Cedars-Sinai Blog

Weight-Loss Drugs: What to Know Now

The weight loss drugs semaglutide and tirzepatide.

Awareness of the latest weight-loss medications is steadily increasing, and more people are taking them. But semaglutide and tirzepatide—which also treat Type 2 diabetes and are sold under the brand names Ozempic, Wegovy and Mounjaro—aren’t meant to be taken by those who are simply hoping to slim down for summer. They are used to treat obesity, a chronic disease that puts people at risk for other conditions, such as heart disease and certain cancers.

Nearly 40% of U.S. adults are living with obesity, but only 1% of patients who qualify for weight-management drugs take them, says Dr. Amanda Velazquez, director of Obesity Medicine at Cedars-Sinai

"Obesity is a disease that merits treatment like any other disease, and we know that treating it has many downstream effects that lead to improved health."

Here’s what you should know about the latest weight-management medications, including how they work and who can consider taking them. 

What is the history of this new class of weight-management medications?

Dr. Amanda Velazquez: These drugs, GLP-1 receptor agonists, have been used to treat Type 2 diabetes—and have been used off-label to treat obesity—for more than a decade. These self-administered weekly injections improve insulin sensitivity and target the GLP-1 hormones in the gut and brain to reduce appetite. 

GLP-1 receptor agonists have become more mainstream since summer 2021, when the U.S. Food and Drug Administration approved the use of Wegovy (semaglutide 2.4 mg) for weight management. Wegovy has been found to help people lose 16% of their total body weight in about a year. Depending on the dose that is prescribed, Ozempic (semaglutide, but at a lower dose than Wegovy) can achieve nearly the same result. 

Mounjaro (tirzepatide) is a slightly different drug that targets two gut hormones, which facilitates greater weight loss at an average of 20% of a person’s body weight in about a year. 

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Amanda Velazquez, MD

General Internal Medicine

Amanda Velazquez, MD

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Who qualifies to take these drugs for weight management?

AV: Anyone with a body mass index (BMI) of 30, or a BMI of 27 to 29.9 with a weight-associated medical condition, can qualify. At the Cedars-Sinai Center for Weight Management and Metabolic Health, we fight for every single patient, no matter where they are on the scale of obesity. 

But we do prioritize patients who are high risk and very medically complex, like those who are awaiting transplant and cannot get on a list for an organ before losing weight, or patients who experience weight gain after cancer treatment. And for patients with severe forms of diabetes, these drugs can help them regain kidney function and quality of life.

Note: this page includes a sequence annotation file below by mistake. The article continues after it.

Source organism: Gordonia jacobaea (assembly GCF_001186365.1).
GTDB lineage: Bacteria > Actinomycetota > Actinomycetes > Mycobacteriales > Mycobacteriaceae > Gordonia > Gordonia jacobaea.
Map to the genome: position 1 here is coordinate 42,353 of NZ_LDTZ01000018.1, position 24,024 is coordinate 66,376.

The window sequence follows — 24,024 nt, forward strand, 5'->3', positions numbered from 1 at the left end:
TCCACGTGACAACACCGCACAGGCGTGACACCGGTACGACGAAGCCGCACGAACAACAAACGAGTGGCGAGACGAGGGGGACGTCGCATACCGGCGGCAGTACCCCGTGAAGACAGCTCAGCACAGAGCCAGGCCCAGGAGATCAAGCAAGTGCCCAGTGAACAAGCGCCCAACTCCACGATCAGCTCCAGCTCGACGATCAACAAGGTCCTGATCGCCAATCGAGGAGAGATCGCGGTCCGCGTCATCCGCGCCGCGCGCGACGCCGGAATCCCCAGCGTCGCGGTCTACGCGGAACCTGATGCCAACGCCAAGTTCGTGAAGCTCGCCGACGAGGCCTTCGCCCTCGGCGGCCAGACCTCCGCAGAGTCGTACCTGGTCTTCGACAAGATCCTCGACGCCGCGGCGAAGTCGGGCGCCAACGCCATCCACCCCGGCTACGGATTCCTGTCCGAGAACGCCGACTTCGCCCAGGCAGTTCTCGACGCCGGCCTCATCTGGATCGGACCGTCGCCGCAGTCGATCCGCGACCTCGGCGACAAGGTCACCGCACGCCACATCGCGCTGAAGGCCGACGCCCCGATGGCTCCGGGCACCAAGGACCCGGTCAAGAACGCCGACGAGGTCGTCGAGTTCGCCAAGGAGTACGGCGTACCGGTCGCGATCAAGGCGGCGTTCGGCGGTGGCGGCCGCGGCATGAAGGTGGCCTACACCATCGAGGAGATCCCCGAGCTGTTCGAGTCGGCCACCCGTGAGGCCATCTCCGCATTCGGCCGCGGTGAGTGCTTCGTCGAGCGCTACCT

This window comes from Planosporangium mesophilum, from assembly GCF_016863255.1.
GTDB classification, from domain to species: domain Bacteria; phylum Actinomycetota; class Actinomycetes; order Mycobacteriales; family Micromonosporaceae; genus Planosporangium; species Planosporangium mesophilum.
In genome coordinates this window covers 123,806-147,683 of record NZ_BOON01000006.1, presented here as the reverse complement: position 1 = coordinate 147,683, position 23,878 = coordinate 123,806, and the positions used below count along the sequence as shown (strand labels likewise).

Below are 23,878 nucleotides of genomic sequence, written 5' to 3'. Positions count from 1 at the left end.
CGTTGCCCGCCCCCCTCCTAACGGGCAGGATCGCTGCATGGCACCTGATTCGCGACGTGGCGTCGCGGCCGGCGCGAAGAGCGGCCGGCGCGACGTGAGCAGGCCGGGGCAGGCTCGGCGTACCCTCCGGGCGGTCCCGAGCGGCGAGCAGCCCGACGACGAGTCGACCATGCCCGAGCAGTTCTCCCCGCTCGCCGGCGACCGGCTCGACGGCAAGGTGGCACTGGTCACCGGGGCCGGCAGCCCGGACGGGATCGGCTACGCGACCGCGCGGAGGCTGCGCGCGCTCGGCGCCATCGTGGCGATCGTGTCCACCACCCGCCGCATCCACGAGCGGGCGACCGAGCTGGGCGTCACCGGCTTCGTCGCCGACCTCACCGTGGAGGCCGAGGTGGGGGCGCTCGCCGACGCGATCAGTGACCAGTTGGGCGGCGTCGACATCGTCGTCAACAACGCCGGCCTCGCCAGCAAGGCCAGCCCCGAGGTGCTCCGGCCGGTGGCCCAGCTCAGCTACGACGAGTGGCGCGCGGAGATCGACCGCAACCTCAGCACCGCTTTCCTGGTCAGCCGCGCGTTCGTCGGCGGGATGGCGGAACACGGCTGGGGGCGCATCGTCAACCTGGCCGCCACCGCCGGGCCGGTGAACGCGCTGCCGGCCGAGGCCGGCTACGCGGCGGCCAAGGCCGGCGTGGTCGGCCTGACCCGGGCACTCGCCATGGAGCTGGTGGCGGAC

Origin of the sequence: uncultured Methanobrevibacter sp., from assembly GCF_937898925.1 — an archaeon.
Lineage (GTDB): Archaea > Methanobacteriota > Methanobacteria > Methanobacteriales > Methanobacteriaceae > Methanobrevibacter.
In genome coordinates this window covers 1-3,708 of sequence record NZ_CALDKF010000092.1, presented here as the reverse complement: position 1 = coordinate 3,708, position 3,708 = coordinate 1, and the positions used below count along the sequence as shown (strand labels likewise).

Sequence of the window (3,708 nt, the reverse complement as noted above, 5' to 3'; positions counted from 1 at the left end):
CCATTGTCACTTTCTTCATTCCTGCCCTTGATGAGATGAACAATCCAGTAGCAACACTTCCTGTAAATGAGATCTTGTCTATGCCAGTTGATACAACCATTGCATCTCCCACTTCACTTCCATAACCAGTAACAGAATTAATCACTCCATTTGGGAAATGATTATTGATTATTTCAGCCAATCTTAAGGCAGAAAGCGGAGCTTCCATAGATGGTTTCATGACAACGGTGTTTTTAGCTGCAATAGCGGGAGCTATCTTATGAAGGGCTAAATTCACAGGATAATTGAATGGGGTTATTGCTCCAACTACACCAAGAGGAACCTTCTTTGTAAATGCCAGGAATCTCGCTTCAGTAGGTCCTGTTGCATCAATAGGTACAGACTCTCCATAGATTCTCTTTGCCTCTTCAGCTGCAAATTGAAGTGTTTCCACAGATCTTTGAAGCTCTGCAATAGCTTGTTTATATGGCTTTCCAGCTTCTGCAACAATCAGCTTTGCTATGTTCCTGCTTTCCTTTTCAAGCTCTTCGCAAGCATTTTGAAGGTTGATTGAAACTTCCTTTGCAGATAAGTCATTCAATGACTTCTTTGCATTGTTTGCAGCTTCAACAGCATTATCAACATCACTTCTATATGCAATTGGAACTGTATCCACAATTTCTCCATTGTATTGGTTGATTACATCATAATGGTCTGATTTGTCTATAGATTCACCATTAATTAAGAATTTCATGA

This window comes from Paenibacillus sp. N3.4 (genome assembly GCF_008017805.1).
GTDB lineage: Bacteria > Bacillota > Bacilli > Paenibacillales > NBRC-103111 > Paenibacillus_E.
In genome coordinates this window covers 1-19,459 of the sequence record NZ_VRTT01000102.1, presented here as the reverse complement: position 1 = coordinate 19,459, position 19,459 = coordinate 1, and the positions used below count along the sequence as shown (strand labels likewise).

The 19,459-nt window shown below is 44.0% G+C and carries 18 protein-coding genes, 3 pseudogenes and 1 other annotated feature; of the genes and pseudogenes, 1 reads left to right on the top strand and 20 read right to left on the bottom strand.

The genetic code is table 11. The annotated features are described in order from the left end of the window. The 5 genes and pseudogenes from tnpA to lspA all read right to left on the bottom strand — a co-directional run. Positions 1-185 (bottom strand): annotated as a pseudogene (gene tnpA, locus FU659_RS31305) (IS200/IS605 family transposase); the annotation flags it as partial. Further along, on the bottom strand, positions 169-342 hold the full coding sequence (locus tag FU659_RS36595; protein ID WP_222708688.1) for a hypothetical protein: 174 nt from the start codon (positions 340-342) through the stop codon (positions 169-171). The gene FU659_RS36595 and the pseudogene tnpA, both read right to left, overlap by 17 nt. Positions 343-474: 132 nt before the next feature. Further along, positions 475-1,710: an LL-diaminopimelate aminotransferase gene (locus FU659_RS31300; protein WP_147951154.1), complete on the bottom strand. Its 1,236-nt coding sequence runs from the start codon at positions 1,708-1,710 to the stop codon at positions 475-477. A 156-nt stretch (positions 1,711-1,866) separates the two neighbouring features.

Are people who do not have obesity abusing these drugs?

AV: I suspect that a very small minority of individuals are using these drugs for cosmetic purposes, and it’s become sensationalized. The attention on the small instances of misuse is taking focus away from the importance of these medications as a tool for populations who are very much in need. 

These are effective, safe drugs that help individuals with obesity improve their medical state and potentially live longer, healthier lives. 

How long do people need to stay on weight-management drugs?

AV: Studies show that when people stop taking these drugs, they gain the weight back. For the most part, obesity is a chronic disease a person will have for life. These drugs are not designed to give you a boost in willpower so you can figure out the rest on your own. 

When I prescribe these drugs, I explain that they act to calm the biological pressures trying to force your body to be at a higher weight. If you take away that tool, even though you’ve implemented a wonderful diet and exercise program, your body will go back to its previous weight. There are individuals who can get off these medications and stay healthy, but they’re the rare exception.

Will these drugs work for anyone with obesity?

AV: For patients with severe obesity—a BMI of 40 or greater—and for patients with a BMI of 35 or greater with weight-related medical conditions such as diabetes, high blood pressure or obstructive sleep apnea, we highly recommend bariatric surgery. It’s the mainstay treatment and the best tool we have to reduce morbidity and mortality. In some instances, we consider both pathways for patients. Like any medication, we don’t know how people will respond, and not all drugs work for everybody.

What should patients do if they are interested in taking weight-management drugs?

AV: When someone is concerned about their weight, I encourage them to get informed about available weight-management treatments and make an appointment with their primary care doctor specifically to ask which path is right for them. 

A healthy lifestyle should always be the foundation for obesity treatment, but wider access to medications is greatly needed. I hope the increased awareness of weight-management medications will catapult our healthcare system in that direction. Obesity is a disease that merits treatment like any other disease, and we know that treating it has many downstream effects that lead to improved health.